Capturing Contingency: Anecdote in Jazz Creativity Research
In jazz, the anecdote has powerful and structural importance. It is one of the media in which jazz develops as a dynamic, intersubjective and performative practice. In studies of jazz creativity anecdotes abound, suggesting the importance of this linguistic medium for maintaining an essential aspect of this musical domain (and more so, it seems, than in more formalized fields such as classical music).
As Tony Whyton noted more than a decade ago, only little serious attention has been given to the structural role of the anecdote (Whyton 2004; 2010). The notion is virtually absent from the recent Routledge Companion to Jazz Studies (Gerbhardt et al. 2019). Whyton’s analysis differentiates between various functions of the anecdote in jazz (appropriation, mythology, witnessing, etc.), affirming its central discursive importance, but only little has been said (by Whyton or later commentators, such as Brown et al. 2018) about the importance of the anecdote in the creative process. As I will argue, the anecdote functions to maintain a sense of connection with a space of creating that seems inaccessible to conceptual thinking.
In order to develop this point my talk will first look into the function of the anecdote in the history of science, in particular Paul Fleming’s work on anecdote in the creative intellectual process with natural scientist Carl Linnaeus and philosopher-historian Hans Blumenberg (Fleming 2011). Their positive view of the anecdote as a medium of creative discovery contrasts with Rothenberg (2018), whose recent study of creative processes in science argues for a set of three forms of counter-intuitive thinking, perceiving and imagining while maintaining a pejorative understanding of the anecdote. As I argue, the time has come for a reappraisal of the anecdote as a vehicle for the very epistemological and ontological insights such recent studies aim to articulate.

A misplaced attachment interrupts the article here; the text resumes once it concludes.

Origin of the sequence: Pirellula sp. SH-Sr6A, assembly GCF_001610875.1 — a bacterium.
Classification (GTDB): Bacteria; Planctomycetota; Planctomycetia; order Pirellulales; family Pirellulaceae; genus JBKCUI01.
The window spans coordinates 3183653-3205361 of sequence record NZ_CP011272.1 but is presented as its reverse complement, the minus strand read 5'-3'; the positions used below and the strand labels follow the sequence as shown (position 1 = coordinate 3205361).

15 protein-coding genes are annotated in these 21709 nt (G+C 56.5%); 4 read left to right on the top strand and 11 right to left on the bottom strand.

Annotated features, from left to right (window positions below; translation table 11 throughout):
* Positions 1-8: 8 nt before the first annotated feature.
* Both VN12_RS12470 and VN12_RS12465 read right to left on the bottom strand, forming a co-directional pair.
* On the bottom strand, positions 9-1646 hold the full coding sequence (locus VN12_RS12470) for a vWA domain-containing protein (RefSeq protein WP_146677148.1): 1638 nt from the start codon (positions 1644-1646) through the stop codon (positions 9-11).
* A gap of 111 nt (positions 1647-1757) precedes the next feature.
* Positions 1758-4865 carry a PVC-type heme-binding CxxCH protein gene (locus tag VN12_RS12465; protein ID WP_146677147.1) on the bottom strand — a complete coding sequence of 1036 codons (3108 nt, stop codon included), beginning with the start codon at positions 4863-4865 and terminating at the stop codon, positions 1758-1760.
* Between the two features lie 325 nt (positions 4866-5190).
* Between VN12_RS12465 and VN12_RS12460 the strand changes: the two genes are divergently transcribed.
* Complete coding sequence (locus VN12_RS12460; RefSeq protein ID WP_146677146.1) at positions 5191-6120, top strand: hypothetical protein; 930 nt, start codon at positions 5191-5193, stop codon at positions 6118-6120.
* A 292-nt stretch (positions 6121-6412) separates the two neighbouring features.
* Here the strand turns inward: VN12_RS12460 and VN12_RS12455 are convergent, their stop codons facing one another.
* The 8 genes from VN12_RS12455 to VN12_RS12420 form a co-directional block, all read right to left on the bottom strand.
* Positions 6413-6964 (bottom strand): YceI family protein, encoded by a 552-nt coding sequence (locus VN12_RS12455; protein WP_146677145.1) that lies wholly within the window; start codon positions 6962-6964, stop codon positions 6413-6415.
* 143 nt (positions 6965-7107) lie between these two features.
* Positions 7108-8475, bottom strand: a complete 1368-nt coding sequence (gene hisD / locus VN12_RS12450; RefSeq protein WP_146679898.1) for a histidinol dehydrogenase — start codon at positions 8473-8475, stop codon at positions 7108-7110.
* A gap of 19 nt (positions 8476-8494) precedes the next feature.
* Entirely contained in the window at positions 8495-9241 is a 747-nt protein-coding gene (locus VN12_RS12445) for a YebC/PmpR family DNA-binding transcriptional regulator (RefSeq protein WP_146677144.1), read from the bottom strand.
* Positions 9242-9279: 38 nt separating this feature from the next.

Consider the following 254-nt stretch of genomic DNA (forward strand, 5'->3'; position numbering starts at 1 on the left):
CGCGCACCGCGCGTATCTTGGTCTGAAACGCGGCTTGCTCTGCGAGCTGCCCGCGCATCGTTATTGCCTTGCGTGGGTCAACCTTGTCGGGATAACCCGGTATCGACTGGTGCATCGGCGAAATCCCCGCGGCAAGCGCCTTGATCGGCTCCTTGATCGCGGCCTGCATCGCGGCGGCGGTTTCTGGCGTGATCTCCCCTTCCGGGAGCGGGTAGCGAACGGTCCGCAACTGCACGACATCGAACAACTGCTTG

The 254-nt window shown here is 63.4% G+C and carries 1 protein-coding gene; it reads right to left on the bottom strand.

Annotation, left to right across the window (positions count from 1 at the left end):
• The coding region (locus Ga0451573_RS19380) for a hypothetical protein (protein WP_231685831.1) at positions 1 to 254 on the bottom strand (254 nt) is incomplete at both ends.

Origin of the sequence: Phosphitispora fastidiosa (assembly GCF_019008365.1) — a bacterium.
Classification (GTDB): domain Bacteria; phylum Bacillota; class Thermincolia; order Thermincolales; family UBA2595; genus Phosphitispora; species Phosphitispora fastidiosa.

In order to substantiate this view of the anecdote as relevant to our understanding of creativity I shall turn to its use by Herbie Hancock, a jazz musicians who has recently spoken about the creative process in jazz in an academic context, using a series of anecdotes, particularly grouped around his musical experiences with Miles Davis. As I argue, Hancock’s the re-telling of these experiences illustrates the importance of the anecdote for the expression of values that his define his genre, not because of their specific narrative content but through their relation to non-conceptual forms of knowing reminiscent of Linnaeus and Blumenberg. For Hancock this mode of (un-)knowing also ties in with specific Buddhist insights, which, however seem to relate differently to the neurobiological processes involved in creativity (Rosen et al. 2016; Tomasino and Fabbro 2016).
In conclusion, I will suggest ways to incorporate a deeper understanding of the anecdote into the methodology of jazz creativity research.
SANDER VAN MAAS
Universiteit van Amsterdam, Conservatorium van Amsterdam, Netherlands
Is Assistant Professor of Musicology at the University of Amsterdam, and Senior Lecturer at the Conservato- rium van Amsterdam. He has held positions at Utrecht University (Endowed Full Professor of Contemporary Dutch Composed Music) and Codarts University for the Arts in Rotterdam. In 2010–2011 he was Visiting Associate Professor of Musicology at Boston University and visiting scholar at Harvard University. He authored The Reinvention of Religious Music: Olivier Messiaen’s Breakthrough toward the Beyond (with Fordham University Press, New York, 2009) and edited Thresholds of Listening: Sound, Technics, Space (Fordham UP, 2015) and Contemporary Music and Spirituality (Routledge, 2016, with Robert Sholl). Recent work focuses on historical mediations of listening and on creativity in jazz and improvisation.